Neutrons in studies of phospholipid bilayers and bilayer–drug interaction. II. Small-angle scattering

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keywords kúcové slová: neutron scattering, phospholipid liposomes, lipid bilayer, alkanes, alkan-1-ol, cholesterol neutrónový rozptyl, fosfolipidové lipozómy, lipidová dvojvrstva, alkány, alkán-1-oly, cholesterol INTRODUCTION Small-angle neutron scattering (SANS), in general, refers to measuring the intensity of scattered neutrons, where q is close to zero. Although neutron scattering with small transferred momentum q is observed also for organised objects exhibiting symmetry in at least one direction, it is particularly important due to its sensitivity to the presence of symmetrically disordered structures in the studied system. The fact that waves scattered at small angles carry information about the internal structure of also disordered systems was found first by Guinier (1937), who thus laid the foundations of the smallangle scattering method. BASIC PRINCIPLES We strongly suggest to the readers not familiar with the neutron scattering, to see the first part of our paper (Belicka et al., 2014a) where the elementary principles and the terminology used are explained. Here we extend this explanation to SANS. The intensity of scattered neutrons at small angles is dominantly dependent on the size of inhomogeneities in the irradiated sample (Svergun and Feigin, 1987). These inhomogeneities are any areas, the size of which is larger than the wavelength of the neutrons, but also sufficiently small that the scattered waves from the different places of one particle are still coherent. Such inhomogeneities are, in our case, cells, * Dedicated to Doc. Dr. Martin Bútora, PhD. on the occasion of his 70th birthday. * belicka.michal@gmail.com © Acta Facultatis Pharmaceuticae Universitatis Comenianae their organelles, various artificially prepared lipid complexes (uni- and multilamellar liposomes), biomacromolecules (e.g. proteins), or complexes of lipids with other biomolecules (e.g. DNA). The size of the objects themselves also affects the range of values of transferred momentum q, which contains information about their internal structure and needs to be measured as accurately as possible. In general, if one wants to explore objects with typical size d, then one has to measure the intensity of scattered neutrons in the interval (0,qmax), where qmax According .to the size distribution of the present objects, the d samples are divided into monodisperse (all objects are the same size) and polydisperse (there are objects of different I1 (q) F (q) 2 sizes in the sample). The distribution of sizes R in polydisperse samples is described by means of a distribution function, F (q) which is most often the Gaussian distribution function ( R - R )2 1 F (q)( R; ) eiq·r d 3r , exp - f R, (r = 2 2 2 2 (3) qmax 2 = . d (1) 1 size of objects , whereR, ) the meanexp ( R R) and its standard deviaf ( R; is 2 2 2 function 2 tion, or the Schulz­Florydistribution t 1 For example, to investigate structures with dimensions in the Rt t 1 R f Schulz ( R; R, ) (t 1) exp R (t 1) , range of 1 ­ 1000 nm, it is necessary to measure the values of R I(q) in the q range from 0.006 to 6 nm. 2 R In principle, the SANS method is identical to the neutron dif(4) t 1. fraction method, that is, one observes single elastic neutron scattering on the nuclei of the irradiated atoms, which implies The total intensity of scattering from a set of several objects is a description of the superposition of waves in the form of the K· I1 (q) through the mean intensity of scattering from thus)expressed K· F (q) 2 , I (q Fourier transform. However, due to the sizes of the examined a single object: objects, the condition of coherence of scattered waves is sat 2 I (q) K·S (q)· F (q 2 . ) isfied only for small values of transferred momentum and, for (5) I (q ) = K · I1 (q ) = K ·F (q ) , elastic scattering, therefore only for small values of scatter2 3 ing angles. At low concentrations of the examined objects, where Kristhedscaling constant directly proportional to the (r ) r , 2 Rg V the above-mentioned fact has the effect that the scattered number of examined objects present in the irradiated vol3 V (r notation . represents the mean over all present neutron waves are coherently combined to form minima and ume and the )d r maxima of intensity only when they come from one and the objects. The resulting scattering intensity, due to averaging 2 I (q I orientations 2 Rg / r object, depends only on the size same object, however, not when they come from different over)the (0)qr 3 exp(qof the ), objects. Each irradiated object thus adds its separate share of the transferred momentum q. Summation or integration to the resulting detected intensity; this share is independent over ) possible orientations and sizes directly implies combi (r all from other objects. Neutrons are, of course, scattered on all nation of scattering intensities of individual objects. the atomic nuclei, regardless of whether they are in the exam- The above considerations apply in full only if the examined 4 3 F (q) ined objects or in the surrounding solution. But as has are diluted, (q, Ri ) A(q, Ri irradiated objects are sufalready systems 3 i A that is., if the 1 ) , q i 1 been mentioned in the first part of our review (Belicka et al., ficiently distant from each other and the neutron waves scat xy cos( xy) sin( xy), A( x, y) 2014a), the resulting wave scattered by the object is depend- tered from two adjacent objects do not combine. For conent on the distribution of the contrast density of the scatter- centrated samples, the above argument does not apply and (nCH3 rmix nCH3 ) (n ing length, which is, in the studied areas, zero apart from the the scattering rmix nCH )bCH (nshowrmix nCH2 )bCH2of concentration.bCH3 bW bC C CH curves clearly CH2 the effect (nCH increased concentration involves not rmix n instudied structure, and therefore, when counting/integrating Moreover, thermix nCH )VCH (nCH2 rmix nCH2 )VCH2 (nCH3 onlyCH3 )VCH3 VW VC the scattered waves, it is not necessary to take account of the terference of waves from neighbouring objects, but often areas filled with an aqueous medium. For scattering intensity interactions between more or less distant objects, which attributable to a single irradiated object, we have (similarly as generally has an impact on their spatial orientation and arwith neutron diffraction) I1( )=F( )2, where F( ) is the form rangement. The above-mentioned phenomenon can sometimes be simply prevented by diluting the sample at the cost factor of the given object equal to of reducing the scattering intensity, but it is not always possi ble to do, for example, because of reasons associated with the F (q ) = (r )e - iq·r d 3 r , preparation or nature of the sample itself, or narrowing the (2) interval of the investigated transferred momentum q, which where ( ) is the scattering length contrast density. In the implies a limitation on structural information which can be irradiated volume, there are usually a large number of exam- obtained from the measured data. In these cases, it is thereined objects, since I1( ) is not practically detectable at objects fore necessary to include, in the expression for total scatterinvestigated. Although the objects have basically the same ing intensity (5), a factor describing the effect of concentrastructure, their spatial distribution of p( ) can be different tion and interaction of the examined objects, the so-called only due to different orientation as a result of free motion. structure factor S(q), which generally depends on the spatial They can also differ in size, although they still have substan- arrangement of the particles, their size and orientation, but tially the same structure (e.g. discs, spheres of different sizes). also on the properties of the environment among the irradi- t 1 f Schulz ( Devínsky F., Belicka M., R; R, ) Balgavý P. Rt t 1 R exp (t 1) , R (t 1) R R t 1. ated particles. For the total intensity of scattered neutrons, it then holds that: K· I1 (q) K· F (q) I (q) (6) Due to the complicated interaction between the particles, I (q) K of an F (q) 2 . the expression·S (q)· explicit form of the structural factor is complex and, in practice, is therefore used in various approximate forms. Most often, however, samples are prepared in r 2 (r )d 3r 2 diluted form,Vin which case, it is not necessary to consider the Rg , spatial distribution)d 3r interaction of the particles, and for V (r and the structure factor, we have S(q) 1 for the whole interval of the measured q.r 3 I (q) I (0)q exp(q2 R2 / r), SANS intensity is characterisedg by the presence of multiple model-independent characteristics (so-called invariants) of (r ) the irradiated objects dependent on the scattering length density distribution in their volume, which can be obtained from the scattering curves without additional assumptions 4 3 3 (Svergun(andi Feigin, ,1987).,In terms of the F structure i A q, R ) A(q Ri 1 ) on their (q) q i 1 object structure, one of the most important is the so-called xy cos( xy) sin( xy), A( x, y) radius of gyration of the irradiated object defined similarly as in mechanics by the relationship: (nCH rmix nCH )bCH (nCH2 rmix nCH2 )bCH2 (nCH3 rmix nCH3 )bCH3 bW bC bW VCH )d CH (nCH rmix nCHr)2 (r (n3 r 2 rmix nCH2 )VCH2 (nCH3 rmix nCH3 )VCH3 VW VC VW 2 Rg = the molar ratio of C12NO : DOPC (Fig. 1). As can be seen, approximately up to the molar ratio of C12NO:DOPC ~ 1.5, the value of r 1 indicates that there are unilamellar liposomes or discoid mixed micelles present in the sample; in the interval between 1.5 and 2.5 molar ratios, the value of r increases; and in the interval between 2.5 and 3.5, its value r 2 indicates the presence of rod-shaped micelles. In molar ratios above 4.0, a transition from rod-shaped objects to spherical objects can be identified, which most likely are spherical mixed micelles. These results suggest a molecular mechanism for the disintegration of biomembranes as an effect of this bactericidal drug. In the papers of Balgavý et al. (1998, 2001) and Kucerka et al. (2003) it has been shown, that the radius of gyration obtained from fitting of SANS curves of unilamellar phospholipid liposomes can be used for the characterization of lipid bilayer thickness. The parameter dg 120.5Rg has been found to correlate linearly with the bilayer thickness estimated using Xray diffraction. This method was used later to measure effect of n-decane on the bilayer thickness (Uhríková et al. 2000, 2003). Earlier the differences in capacitance between the phospholipid black lipid films formed using different chain length n-alkanes have been interpreted as indicating that (r )d 3r (7) where integration takes place over the entire object's volume V. It can be obtained from the scattering curve by fitting it in the region of low values of q by the so-called Guinier approximation 2 I (q ) = I (0)q r -3 exp(-q 2 Rg / r ), (8) where I(0) is the (extrapolated) scattering intensity in the direction of the beam and r is the geometric factor of the objects which, at constant p( ) in the case of infinite planar objects, has a value of approximately 1; in the case of objects in the form of infinite cylinders, it has a value of approximately 2; and for spherically symmetrical objects, it ranges about 3. As shown by Balgavý et al. (1998), the value of r 1 is, in the region of values of q2 between 0.1 and 0.6 nm-2, at the same time a good approximation for the case of polydisperse system of hollow spheres with constant wall thicknesses, approximating unilamellar lipid liposomes. An example of evaluating neutron scattering curves only through the model-independent invariant Rg can be found in the paper of Uhríková et al. (2001) investigating structural changes of dioleoylphosphatidylcholine (DOPC) bilayers in the form of unilamellar liposomes due to intercalation of N-dodecyl-N,Ndimethylamine-N-oxide (C12NO). The molar ratio of C12NO : DOPC in the homogenised and extruded mixture gradually increased from 0.0 to 5.0. By fitting the intensity of SANS in the range of validity of the approximation of a liposome system using a system of unoriented planar sheets with identical thickness by (8), they obtained dependences of and r on Fig. 1. Dependence of the square of the radius of gyration Rg and the geometric factor r of a mixture of DOPC and C12NO on the molar ratio nC12NO :nDOPC obtained by Guinier approximation. Adapted from Uhríková et al (2001).) f Schulz ( R; R, ) exp (t 1) , R (t 1) R R K· I1 (q) K I (q) t 1. NeutroNs iN studies of phospholipid bilayers aNd bilayer­drug iNteractioN. · F (q) ii. small-aNgle scatteriNg* I (q) or molecules of short n-alkanes K· I (q)rise to·thicker)bilayers and ter moleculesK·S (q)· F (q) the. aqueous solution. The form (6 10 (q) I carbons) give K F (q 2 , 1 this effect has been correlated with their general anesthetic factor of a unilamellar liposome, whose bilayer is described by potency (Hendry et al. 1978). Uhríková et al. (2000, 2003) dem- the 3-layer model, is expressed as follows: r 2 (r )d 3r onstrated that the n (q) K·effect on the thickness is rather 2 V I decane S (q)· F (q) 2 . Rg 4 3 , F (q ) = 3(r )d 3ri ( A(q, Ri ) - A(q, Ri -1 ) ) , small and that one has to take into account other effects but V q i =1 not solely the bilayer thickness. A( x, y ) = xy cos( xy ) - sin( xy ), Another way of processing r 2 (r )d 3rthe SANS is their evalucurves of (9) 2 2 Rg V , I (q) I (0)qr 3 exp(q2 Rg / r), ation through models,which to a greater or lesser extent 3 V ( r )d r describe our perceptions of the studied systems. The choice where index i marks and runs through individual areas of the of an appropriate model used to evaluate scattering data is unilamellar liposome from the inside out, i is the scatter (r ) determined, on the I (q) hand,)bythe level of our knowledge ing length contrast density of the ith area, and Ri is the inner one I (0 qr 3 exp(q2 R2 / r), g about the internal structure of lipid bilayers, but on the other radius of the ith area. Based on the model understanding of hand, it limits the number of free parameters of the model, the separation4of hydrophilic and hydrophobic parts of the 3 3 i A(q, Ri ) A(q, R 1 ) , F (q) (r ) which is the given amount of data that can be used, and, of molecules in the three-layer model, for the iscattering length q i 1 course, is also determined by the ability of the experimen- contrast densities we get: xy cos( xy) sin( xy), A( x, y) tal method to capture the 3 4 required details. Lipid bilayers 3 are the (q, Ri ) unilamellar, F usually investigated by SANS(q) in Aform of A(q, Ri 1 ) q i 1 i (n r n )b (nCH2 rmix nCH2 )bCH2 (nCH3 rmix nCH3 )bCH liposomes prepared by extrusion through membrane filters. C CH mix CH CH A( x, liposomes compared to The advantage of unilamellar y) xy cos( xy) sin( xy),multi (nCH rmix nCH )VCH (nCH2 rmix nCH2 )VCH2 (nCH3 rmix nCH3 )VC lamellar ones lies mainly in the simplification of the system without significantly affecting the rmix nCH )bCH (nCH rmix nCH )bCH (nCH rmix nCH )bCH 3 (nCH state of the studied bilayer. 2 b b b 2 2 3 3 W C W When studying the C of various drugs on the structure effects )VCH (nCH2 rmix nCH2 )VCH2 (nCH3 rmix nCH3 )VCH3 VW VC VW (nCH rmix nCH and physical properties of the lipid bilayers, a so-called three(10) layer model proved useful in the practice (Kucerka et al., 2004a, and 2004b). In this model, the bilayer is divided into three mutually b + r b + nW bW bW separated areas ­ two outside, in contact with the aqueous en h = H mix H - , VH + rmixVH + nW VW VW vironment, constituting the hydrophilic region of the bilayer, (11) and the centre, which is a hydrophobic area of hydrocarbon chains (Fig. 2). In the basic 3-layer model, there are only hy- where c and h are the scattering length contrast densidrophobic parts of lipid and doping molecules without water ties of the hydrophobic area and of the hydrophilic area, remolecules present in the hydrophobic area. In the hydrophilic spectively; na is the abundance of molecular group a in the areas, there are analogously only hydrophilic parts of the mol- molecule; subscript H marks the polar part and W water ecules present, the space between them being filled with wa- molecule; ba is the scattering length of molecular group a Fig. 2. Schematic drawing of a unilamellar liposome represented by the 3-layer model. A) Large black dots indicate lipid molecules, small black dots indicate intercalated drug molecules. dP ­ thickness of the polar areas, dC ­ thickness of the hydrophobic area. B) R0 to R3 represent the radii of the interfaces of individual areas in the direction away from the centre. and Va is its molecular volume at the given conditions; and rmix refers to the molar ratio of doping drug molecules with respect to the amount of the lipid present. Variables without the apostrophe refer to lipid molecules and those with the apostrophe are variables describing the doping drug molecules. The molecular volumes, which represent the input internal parameters of the model, are most frequently obtained by densitometry. Based on their results, we also consider the volumes of the methylene groups to be identical regardless of their position. nw is the number of water molecules located in the hydrophilic area per lipid molecule and its value is determined from the structural parameters of the bilayer. Within the bilayer, we define a primitive cell, which consists of one molecule of the present lipid, of a portion of the doping molecule determined by rmix, if present, and of the corresponding number of molecules of water nw in the hydrophilic region, which holds the polar part of the lipid molecule. Since the bilayer can be regarded locally as planar, the given primitive cell may be imagined as a prism with base area A and height d = dC/2+dh. The distribution of hydrophobic and hydrophilic parts of the molecules in the bilayer together with molecular volumes then determines the relationships between structural parameters A, dC, and dh: A= VC V + r V + n V = H mix H W W dC / 2 dh (9) The above relationship implies that to characterise a three-layer model of a bilayer, one of the parameters A and dC and the thickness of the polar area dh are sufficient. These then determine the last parameter nw. Along with the liposome radius R = R2 in the case of a monodisperse system, or its mean value =R2 and standard deviation in the case of a polydisperse system; the chosen pair of structural parameters completely determines the model scattering intensity (6) on a diluted system of unilamellar liposomes described by the three-layer model. However, the thickness dh turned out to be a specific parameter, since its size not only determines the thickness of the hydrophilic areas, but, in contrast to dC, also their scattering length contrast density h (11), as it determines nw (12). To take this effect into account, dh for a specific system is determined separately using the contrast variation method, in which only the scattering length density of the water medium is varied, and thus of water molecules in the hydrophilic areas, while the structural parameters of the system remain constant. Simultaneous fitting of neutron scattering curves from structurally identical samples differing in the ratio of 2 H2O/H2O thus allows determining the desired parameter dh. general anaesthetics A practical example of use of the above described model is, for example, the paper of Klacsová et al. (2011), in which it was applied to studying the effect of intercalation of a homologous series of simple aliphatic alcohols (abbreviation CnOH, n is the number of alkyl carbon atoms) on the structure of a bilayer in unilamellar liposomes. As described extensively by Belicka et al. (2014a), CnOHs are general anaesthetics. The theory predicted that at a constant CnOH concentration in the phospholipid bilayer, the bilayer thickness should be smallest for the shortest CnOH and that should increase with the alkyl chain length n (Cibula et al., 1994). Neutron diffraction experiments confirmed this prediction (Petrenko et al, 2010), but it was interesting to investigate effects of CnOHs on other bilayer structural parameters. Klacsová et al. (2011) studied unilamellar liposomes prepared by extrusion of DOPC multilamellar liposomes. To avoid aggregation of unilamellar liposomes after their preparation, lipid bilayers contained also 4 mole percent of negatively charged dioleoylphosphatidylserine (DOPS). The aqueous suspensions of the lipid­alcohol mixtures had concentrations of 10 mg/ml, making the resulting samples sufficiently diluted, and were extruded 51 times through 50 nm pores of polymer filters, which provided the formation of a polydisperse system of unilamellar liposomes. The measurements were carried out in two steps: in the first one, at a constant molar ratio of CnOH : lipid = 0.4, contrast variation was measured for all the examined alcohols at 20°C (Fig. 3) and, in the second one, a series of samples was measured for each alcohol with its increasing content in the lipid at different temperatures in the range of 20­51°C. The first step served to find dh and the possible effect of the length of the alcohol alkyl chain on its value, which was confirmed; therefore, in the next step, the value of dh was set and fixed at the value corresponding to the given alcohol. Evaluation of scattering curves from the second step provided dependences of the remaining parameters nw, A and DL = dC + 2dh on the number of carbons in the alcohol alkyl chain and on the temperature. Selected results are shown in Fig. 4. Dependences of A and DL (or dC) were linear in the examined intervals of CnOH : lipid molar ratios. As can be seen in Fig. 4, the number of water molecules per molecule of lipid, as well as the area of the primitive cell, increase faster if longer chain alcohols are inserted in the bilayer. Conversely, the total thickness of the membrane was found to decrease for all the investigated alcohols, the decrease being the greater, the shorter the chain of the inserted alcohol. The experimental findings in this study were confirmed by the results of molecular dynamics simulation of the bilayers. The given effect can be explained by way of illustration as a result of elimination of the free volume under the shorter chains of alcohols by surrounding lipid chains, resulting in a reduction of the primitive cell height. The experimental A values were further evaluated to find the mean partial surface area of the CnOH molecule ACnOH at the lipid bilayer ­ aqueous phase interface; the values of ACnOH increase with the alkyl chain length n. Surprisingly, the value of ACnOH for the alkyl chain lengths n12 were found to be 0.2 nm2 ­ a value specific for the crystalline or solid rotator phase of alkanes. This has been also reproduced in molecular dynamics (MD) simulations of lipid bilayers. The MD simulations demonstrated that the cause is the location of short-chain CnOHs in bilayers ­ the OH group of C8OH is located below choline and phosphate groups of DOPC on the level of carbonyl groups. Antimicrobials N,N-Dimethyl-N-alkylamine-N-oxides (CnNO, where n is the number of carbon atoms in the alkyl chain) are widely used in different areas of industry (Devínsky, 1986) and have been studied extensively over recent decades. A wide variety of biological activities have been discovered for these compounds, including antimicrobial effects (Devínsky et al., 1990; Balgavý and Devínsky, 1996). Due to their amphiphilic character, CnNOs easily insert into lipid bilayers. Depending on their alkyl chain length, a hydrophobic mismatch in the hydrophobic region may occur, which is then compensated by a trans-gauche isomerization of hydrocarbon chains or by their mutual interdigitation. This should lead to structural changes of the bilayer. Similarly to other homologous series of amphiphilic compounds with linear hydrophobic substituents, the cut-off effect has been observed not only in antimicrobial activity but also in other biological activities (Balgavý and Devínsky, 1996). As suggested by Balgavý & Devínsky (1996), the cut-off effects ­ a quasi-parabolic dependence are primarily caused by a combination of partition equilibria and elimination of free volume below the hydrophobic substituents, which are usually shorter than phospholipid hydrocarbon chains in biomembranes. This hypothesis was recently confirmed in the paper by Belicka et al. (2014b). As in the above-described publication with alkanols, it was demonstrated by means of SANS on unilamellar liposomes of DOPC that at the same concentration of amphiphilic CnNOs, the size of a defect underlying the changes in the bilayer varies in accordance with the trends predicted in the paper by Balgavý & Devínsky (1996). As can be seen in the selected results in Fig. 5, the number of water molecules per molecule of lipid, the area of the primitive cell and the total thickness of the membrane does vary with the length of the CnNO alkyl in accordance with the free volume model. Sterols The introduced basic three-layer model is relatively simple. Further improvement was inspired by molecular dynamics simulations of lipid bilayers. The obvious was the introduction of non-homogeneous distribution of water molecules in the bilayer polar region and their partial penetration into hydrophobic region accompanied by a simultaneous partial penetration of phospholipid hydrocarbon methylene groups into polar regions (Kucerka et al., 2004b). This improved model was used in interpretation of SANS data obtained with various saturated and unsaturated phospholipid bilayers containing cholesterol or beta-sitosterol (Gallová et al., 2004a, 2004b, 2008, 2010, 2011). Both sterols were found to increase the lipid bilayer thickness in unilamellar liposomes prepared from phosphatidylcholines with saturated or monounsaturated acyl chains, as well as from phosphatidylcholines isolated from hen eggs. Surprisingly, very small differences were found in effects of these two sterols on bilayers, though the influence of sitosterol on humans spans rather a broad range of activities (see Gallová et al. (2011) for references). Fig. 3. Curves of small-angle scattering of neutrons on unilamellar liposomes formed by a mixture of PCPS (96 % DOPC + 4 % DOPS) and C10OH in a molar ratio of nC10OH:nPCPS = 0.4 at a temperature of 20°C. The corresponding contrast values are as follows: 100 % (squares), 70 % (circles), and 50 % (triangles). The respective solid lines represent the result of the evaluation of the contrast variation method using the three-layer model. The scattering curves are mutually shifted vertically for better visibility. Adapted from Klacsová et al. (2011). DOPC: dioleoylphosphatidylcholine; DOPS: dioleoylphosphatidylserine; PCPS: Advanced models By adding additional layers, the models described above can be further modified to reflect the desired structure in the lipid bilayer (methyl or methine groups, etc.). However, as stated in the paper of Kucerka et al. (2004b), such refinements will no longer bring fundamentally new information. In recent years, new models have been developed, in which the distributions of individual functional molecular groups such as glycerol, phosphate, etc., are directly parameterised (Kucerka et al., 2008). Combination of the experimental data of neutron scattering with scattering and diffraction of synchrotron radiation and their simultaneous evaluation thus provide very detailed and accurate data on lipid bilayers. One of the first systematic studies in this direction has been published in paper by Kucerka et al. (2009). The authors have studied the structural properties of monounsaturated diacylphosphatidylcholine lipid bilayers (diCn:1PC, where n = 14, 16, 18, 20, 22, and 24 is the number of acyl chain carbons). High-resolution x-ray scattering data were analyzed in conjunction with contrast-varied SANS data using techniques developed by Kucerka et al. (2008). Analyses of the data show that the manner by which bilayer thickness increases with increasing acyl chain length in diCn:1PC bilayers is dependent on the double bond's position. For commonly available monounsaturated diCn:1PCs, this results in the nonlinear behaviour of both bilayer thickness and lipid interface area, whereas for diC18:1PC bilayers, lipid area assumes a maximum value. These experimental results were supported by MD simulations of bilayers. Further results are described in a review paper by Heberle et al. (2012). CONCLUSION The use of neutrons in pharmaceutical research described in this article represents only a small portion of possible applications, which are now commonly used. The limited scope of the publication allowed only a brief presentation of some of the experimental results obtained at the Faculty of Pharmacy, Comenius University in Bratislava. Important are studies of raft and domain formation in bilayers per- Fig. 4. Dependences of the surface area of the primitive cell (A), the total thickness of the bilayer (DL), and the number of water molecules in the hydrophilic area of bilayers per lipid molecule (nW) on the molar ratio of CnOH : PCPS for n = 8 (black symbols) and n = 16 (red symbols) at 20°C. The dashed lines represent weighted linear fits. Adapted from Klacsová et al. (2011). Fig. 5. Dependences of the surface area of the primitive cell (A), the total thickness of the bilayer (DL), and the number of water molecules in the hydrophilic area of bilayers per lipid molecule (nW) on the alkyl length n of CnNO molecules at CnNO : DOPC = 1 : 1 molar ratio and 20°C. The solid lines represent weighted linear fits, the dashed lines the control sample. DOPC: dioleoylphosphatidylcholine formed by N. Kucerka in cooperation with groups in USA and Canada (Pencer et al. 2007, Armstrong et al. 2013, Heberle et al. 2013), studies of DNA interaction with lipid bilayers (Uhríková et al., 2009, 2012a, 2012b, Uhríková, 2014, Uhríková & Pullmannová, 2014), interaction of metal ions with bilayers (Uhríková et al., 2008, Hubcík et al., 2012, Kucerka et al., 2013, 2014) and neutron specular reflectometry of floating bilayers (Belicka et al. 2014). Important are studies of molecular drug structure and dynamics using quasielastic neutron scattering in combination with other experimental techniques and theoretical calculations performed by the group of Prof. J. Wasicki in Poznan in Poland (see Pajzderska et al. (2014) for references). High quality neutron scattering research is also conducted at the Faculty of Pharmacy of Charles University in Hradec Králové, Czech Republic. The reader is therefore recommended to become familiar with its results published in a recent review article on drug­skin interaction (Zbytovská & Vávrová, 2011). In the near future, we plan to publish a tutorial review paper, focusing on issues concerning the use of neutron reflectometry and neutron spin echo in pharmaceutical research based on results obtained in our laboratories. ACkNOWLEDgEmENTS This publication is the result of the project implementation: Center of Excelence in Security Research ITMS code: 26240120034 supported by the Research & Development Operational Programme funded by the European Regional Development Fund (ERDF). This work was supported by the Slovak Research and Development Agency under the contract No. APVV-0516-12, by the VEGA grants 1/0159/11 and 1/0785/12, and by the JINR project 07-4-1069-09/2011. The authors thank Drs. S. Kuklin, A. Islamov, T. Murugova and O. Ivankov (Frank Laboratory of Neutron Physics, Joint Institute of Nuclear Research, Dubna, Russia), Dr. José Teixeira (Laboratoire Léon Brillouin, CEA-Saclay, Gif-sur-Yvette, France) and Dr. László Almásy (Budapest Neutron Centre, KFKI Research Institutes Centre for Energy Research ­ Wigner Research Centre for Physics, Budapest, Hungary) for help with neutron scattering experiments and for fruitful discussions. PB and FD thank their former and present students for their important contributions. MB thanks the Central European Neutron Initiative for a oneyear scholarship and the staff of Large Scales Structure Group in Institut Laue-Langevin for help, discussions and hospitality.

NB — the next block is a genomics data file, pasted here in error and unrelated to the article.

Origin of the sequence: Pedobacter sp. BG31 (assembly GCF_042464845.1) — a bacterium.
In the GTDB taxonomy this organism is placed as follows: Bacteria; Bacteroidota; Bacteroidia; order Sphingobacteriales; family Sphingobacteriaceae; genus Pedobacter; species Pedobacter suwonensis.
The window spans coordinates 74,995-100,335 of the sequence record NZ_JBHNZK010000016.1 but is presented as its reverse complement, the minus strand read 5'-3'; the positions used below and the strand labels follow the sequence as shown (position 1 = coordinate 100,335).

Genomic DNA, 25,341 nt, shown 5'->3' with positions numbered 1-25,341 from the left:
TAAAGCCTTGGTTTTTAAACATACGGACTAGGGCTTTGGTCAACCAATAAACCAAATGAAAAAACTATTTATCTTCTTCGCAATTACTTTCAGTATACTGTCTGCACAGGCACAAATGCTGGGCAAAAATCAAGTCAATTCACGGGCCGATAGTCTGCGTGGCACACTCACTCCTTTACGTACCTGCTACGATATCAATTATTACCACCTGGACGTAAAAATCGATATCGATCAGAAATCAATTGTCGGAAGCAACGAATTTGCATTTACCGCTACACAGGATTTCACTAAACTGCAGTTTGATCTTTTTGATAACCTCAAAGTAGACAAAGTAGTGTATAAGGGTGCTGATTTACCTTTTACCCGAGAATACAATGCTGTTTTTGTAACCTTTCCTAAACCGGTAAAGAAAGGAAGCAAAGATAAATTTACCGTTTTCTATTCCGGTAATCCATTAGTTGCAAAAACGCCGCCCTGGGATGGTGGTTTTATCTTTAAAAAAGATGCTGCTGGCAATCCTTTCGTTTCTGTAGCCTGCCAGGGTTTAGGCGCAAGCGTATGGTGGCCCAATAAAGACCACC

Journal

Acta Facultatis Pharmaceuticae Universitatis Comenianaede Gruyter

Published: Dec 30, 2014